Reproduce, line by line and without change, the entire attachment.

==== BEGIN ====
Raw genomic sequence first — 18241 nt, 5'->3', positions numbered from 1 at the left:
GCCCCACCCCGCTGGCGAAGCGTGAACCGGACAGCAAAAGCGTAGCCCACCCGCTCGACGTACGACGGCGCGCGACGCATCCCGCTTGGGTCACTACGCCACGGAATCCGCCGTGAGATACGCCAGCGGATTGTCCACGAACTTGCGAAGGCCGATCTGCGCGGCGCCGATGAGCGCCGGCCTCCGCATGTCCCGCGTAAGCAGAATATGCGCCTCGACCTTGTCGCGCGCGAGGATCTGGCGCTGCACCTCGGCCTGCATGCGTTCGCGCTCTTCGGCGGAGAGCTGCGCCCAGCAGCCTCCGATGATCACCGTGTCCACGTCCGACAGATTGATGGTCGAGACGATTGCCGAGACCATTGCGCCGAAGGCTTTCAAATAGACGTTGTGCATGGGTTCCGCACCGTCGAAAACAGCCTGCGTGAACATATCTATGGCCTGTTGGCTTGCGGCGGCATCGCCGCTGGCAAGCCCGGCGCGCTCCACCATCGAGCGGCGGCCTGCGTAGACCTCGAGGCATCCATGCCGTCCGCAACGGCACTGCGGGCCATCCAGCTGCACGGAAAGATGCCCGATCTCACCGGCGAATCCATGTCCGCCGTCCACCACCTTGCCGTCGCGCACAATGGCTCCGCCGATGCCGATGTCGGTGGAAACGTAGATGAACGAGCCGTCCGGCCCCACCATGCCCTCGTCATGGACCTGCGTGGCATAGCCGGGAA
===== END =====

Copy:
Raw genomic sequence first — 18241 nt, 5'->3', positions numbered from 1 at the left:
GCCCCACCCCGCTGGCGAAGCGTGAACCGGACAGCAAAAGCGTAGCCCACCCGCTCGACGTACGACGGCGCGCGACGCATCCCGCTTGGGTCACTACGCCACGGAATCCGCCGTGAGATACGCCAGCGGATTGTCCACGAACTTGCGAAGGCCGATCTGCGCGGCGCCGATGAGCGCCGGCCTCCGCATGTCCCGCGTAAGCAGAATATGCGCCTCGACCTTGTCGCGCGCGAGGATCTGGCGCTGCACCTCGGCCTGCATGCGTTCGCGCTCTTCGGCGGAGAGCTGCGCCCAGCAGCCTCCGATGATCACCGTGTCCACGTCCGACAGATTGATGGTCGAGACGATTGCCGAGACCATTGCGCCGAAGGCTTTCAAATAGACGTTGTGCATGGGTTCCGCACCGTCGAAAACAGCCTGCGTGAACATATCTATGGCCTGTTGGCTTGCGGCGGCATCGCCGCTGGCAAGCCCGGCGCGCTCCACCATCGAGCGGCGGCCTGCGTAGACCTCGAGGCATCCATGCCGTCCGCAACGGCACTGCGGGCCATCCAGCTGCACGGAAAGATGCCCGATCTCACCGGCGAATCCATGTCCGCCGTCCACCACCTTGCCGTCGCGCACAATGGCTCCGCCGATGCCGATGTCGGTGGAAACGTAGATGAACGAGCCGTCCGGCCCCACCATGCCCTCGTCATGGACCTGCGTGGCATAGCCGGGAA